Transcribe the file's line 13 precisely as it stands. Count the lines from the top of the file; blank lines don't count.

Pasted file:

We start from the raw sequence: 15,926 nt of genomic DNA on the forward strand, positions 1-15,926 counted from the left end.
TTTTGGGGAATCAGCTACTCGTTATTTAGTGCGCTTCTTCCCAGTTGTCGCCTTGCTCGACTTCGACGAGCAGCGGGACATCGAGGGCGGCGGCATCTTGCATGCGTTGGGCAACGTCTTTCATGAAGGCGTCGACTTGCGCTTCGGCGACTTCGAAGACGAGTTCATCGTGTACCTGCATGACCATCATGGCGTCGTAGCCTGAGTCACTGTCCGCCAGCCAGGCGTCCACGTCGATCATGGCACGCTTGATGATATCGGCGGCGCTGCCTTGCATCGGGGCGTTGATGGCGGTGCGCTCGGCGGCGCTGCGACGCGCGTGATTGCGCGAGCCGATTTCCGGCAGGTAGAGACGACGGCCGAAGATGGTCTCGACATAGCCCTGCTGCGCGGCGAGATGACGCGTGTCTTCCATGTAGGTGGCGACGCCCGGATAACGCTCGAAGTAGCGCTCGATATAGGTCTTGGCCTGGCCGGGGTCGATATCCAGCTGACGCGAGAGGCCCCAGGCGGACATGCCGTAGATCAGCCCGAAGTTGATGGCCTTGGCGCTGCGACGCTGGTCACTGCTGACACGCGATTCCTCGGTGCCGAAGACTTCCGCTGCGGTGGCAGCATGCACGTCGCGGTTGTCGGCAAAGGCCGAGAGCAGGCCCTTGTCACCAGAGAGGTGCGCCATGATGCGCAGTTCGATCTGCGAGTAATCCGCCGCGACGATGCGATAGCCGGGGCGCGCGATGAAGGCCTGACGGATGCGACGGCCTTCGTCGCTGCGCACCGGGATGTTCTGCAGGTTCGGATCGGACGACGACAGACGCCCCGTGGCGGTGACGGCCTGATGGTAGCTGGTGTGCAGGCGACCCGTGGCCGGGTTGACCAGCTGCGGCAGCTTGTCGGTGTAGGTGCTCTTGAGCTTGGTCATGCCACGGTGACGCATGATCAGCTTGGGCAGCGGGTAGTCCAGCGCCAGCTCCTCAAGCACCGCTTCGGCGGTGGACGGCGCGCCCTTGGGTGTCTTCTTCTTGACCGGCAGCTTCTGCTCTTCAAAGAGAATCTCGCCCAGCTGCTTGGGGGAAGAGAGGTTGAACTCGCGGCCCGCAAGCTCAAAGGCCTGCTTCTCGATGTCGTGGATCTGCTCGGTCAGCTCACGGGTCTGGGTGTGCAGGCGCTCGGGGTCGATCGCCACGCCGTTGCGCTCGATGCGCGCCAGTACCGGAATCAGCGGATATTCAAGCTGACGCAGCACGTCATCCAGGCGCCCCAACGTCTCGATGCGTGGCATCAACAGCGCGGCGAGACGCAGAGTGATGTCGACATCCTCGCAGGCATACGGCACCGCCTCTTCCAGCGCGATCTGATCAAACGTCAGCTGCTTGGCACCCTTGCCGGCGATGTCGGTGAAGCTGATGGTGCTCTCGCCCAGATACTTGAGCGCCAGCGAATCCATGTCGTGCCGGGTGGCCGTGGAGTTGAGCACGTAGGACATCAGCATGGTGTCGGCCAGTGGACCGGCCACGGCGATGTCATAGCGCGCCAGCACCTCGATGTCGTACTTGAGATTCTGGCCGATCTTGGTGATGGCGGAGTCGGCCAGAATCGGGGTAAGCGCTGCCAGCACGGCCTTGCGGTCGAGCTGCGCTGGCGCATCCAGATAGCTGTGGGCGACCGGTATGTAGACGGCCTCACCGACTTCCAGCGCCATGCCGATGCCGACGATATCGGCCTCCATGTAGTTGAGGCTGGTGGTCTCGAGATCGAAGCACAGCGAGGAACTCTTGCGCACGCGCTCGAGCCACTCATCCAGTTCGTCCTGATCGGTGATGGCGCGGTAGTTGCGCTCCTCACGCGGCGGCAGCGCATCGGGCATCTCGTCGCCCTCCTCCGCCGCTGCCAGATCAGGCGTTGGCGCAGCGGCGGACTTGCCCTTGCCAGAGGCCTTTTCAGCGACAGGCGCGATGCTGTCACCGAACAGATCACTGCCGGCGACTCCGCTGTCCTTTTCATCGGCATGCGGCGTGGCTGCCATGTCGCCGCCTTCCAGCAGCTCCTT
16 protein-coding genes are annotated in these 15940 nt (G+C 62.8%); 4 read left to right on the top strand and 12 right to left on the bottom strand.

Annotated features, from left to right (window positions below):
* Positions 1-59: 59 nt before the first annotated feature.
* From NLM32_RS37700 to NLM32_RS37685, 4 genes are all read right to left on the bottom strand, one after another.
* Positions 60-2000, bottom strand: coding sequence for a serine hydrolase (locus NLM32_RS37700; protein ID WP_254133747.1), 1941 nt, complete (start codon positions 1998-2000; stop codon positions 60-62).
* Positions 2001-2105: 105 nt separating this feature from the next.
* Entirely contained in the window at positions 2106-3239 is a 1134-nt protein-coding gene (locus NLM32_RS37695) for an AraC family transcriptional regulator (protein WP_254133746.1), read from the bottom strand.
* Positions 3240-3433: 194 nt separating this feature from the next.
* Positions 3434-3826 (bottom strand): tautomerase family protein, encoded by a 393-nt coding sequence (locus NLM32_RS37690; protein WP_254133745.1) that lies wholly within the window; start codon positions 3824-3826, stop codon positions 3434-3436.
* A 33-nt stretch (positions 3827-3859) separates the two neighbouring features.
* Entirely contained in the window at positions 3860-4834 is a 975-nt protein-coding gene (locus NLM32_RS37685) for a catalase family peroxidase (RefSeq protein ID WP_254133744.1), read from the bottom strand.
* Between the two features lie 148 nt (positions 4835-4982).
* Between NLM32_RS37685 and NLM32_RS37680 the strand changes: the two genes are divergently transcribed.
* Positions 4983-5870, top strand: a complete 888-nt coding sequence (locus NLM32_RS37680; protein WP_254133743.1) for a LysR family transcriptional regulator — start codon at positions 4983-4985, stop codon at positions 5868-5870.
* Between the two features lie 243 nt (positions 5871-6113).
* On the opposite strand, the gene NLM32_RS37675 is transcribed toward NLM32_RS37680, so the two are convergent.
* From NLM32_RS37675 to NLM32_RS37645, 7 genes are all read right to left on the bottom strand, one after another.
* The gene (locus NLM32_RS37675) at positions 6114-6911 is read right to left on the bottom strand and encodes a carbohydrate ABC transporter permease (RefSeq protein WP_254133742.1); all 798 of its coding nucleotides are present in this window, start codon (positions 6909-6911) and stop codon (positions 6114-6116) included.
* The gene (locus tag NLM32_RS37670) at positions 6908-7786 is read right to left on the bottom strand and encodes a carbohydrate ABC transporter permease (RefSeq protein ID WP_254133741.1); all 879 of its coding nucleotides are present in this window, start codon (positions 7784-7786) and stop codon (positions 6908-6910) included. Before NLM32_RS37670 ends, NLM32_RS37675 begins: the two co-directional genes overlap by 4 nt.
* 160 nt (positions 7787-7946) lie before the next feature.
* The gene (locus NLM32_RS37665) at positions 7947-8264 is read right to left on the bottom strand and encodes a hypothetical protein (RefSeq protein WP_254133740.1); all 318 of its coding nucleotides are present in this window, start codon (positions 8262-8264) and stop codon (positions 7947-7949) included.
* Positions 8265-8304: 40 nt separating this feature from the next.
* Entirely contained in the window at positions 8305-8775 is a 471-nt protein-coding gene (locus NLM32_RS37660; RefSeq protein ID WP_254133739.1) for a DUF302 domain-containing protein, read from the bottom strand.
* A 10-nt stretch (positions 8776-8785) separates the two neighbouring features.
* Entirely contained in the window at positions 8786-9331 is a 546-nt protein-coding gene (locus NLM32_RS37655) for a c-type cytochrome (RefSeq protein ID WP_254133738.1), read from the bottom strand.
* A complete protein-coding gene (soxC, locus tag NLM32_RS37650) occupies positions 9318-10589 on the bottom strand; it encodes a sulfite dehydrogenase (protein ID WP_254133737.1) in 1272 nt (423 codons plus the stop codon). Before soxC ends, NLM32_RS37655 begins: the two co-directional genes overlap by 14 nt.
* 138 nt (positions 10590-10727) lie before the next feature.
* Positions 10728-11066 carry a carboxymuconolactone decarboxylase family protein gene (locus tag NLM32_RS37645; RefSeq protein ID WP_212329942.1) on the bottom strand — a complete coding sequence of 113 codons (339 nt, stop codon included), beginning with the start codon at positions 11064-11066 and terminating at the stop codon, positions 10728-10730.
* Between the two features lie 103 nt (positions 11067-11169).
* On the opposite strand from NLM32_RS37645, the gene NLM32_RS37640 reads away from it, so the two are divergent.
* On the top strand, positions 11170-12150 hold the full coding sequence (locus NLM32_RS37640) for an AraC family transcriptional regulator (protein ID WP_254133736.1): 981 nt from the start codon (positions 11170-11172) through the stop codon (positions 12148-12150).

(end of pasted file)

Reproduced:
* Entirely contained in the window at positions 3860-4834 is a 975-nt protein-coding gene (locus NLM32_RS37685) for a catalase family peroxidase (RefSeq protein ID WP_254133744.1), read from the bottom strand.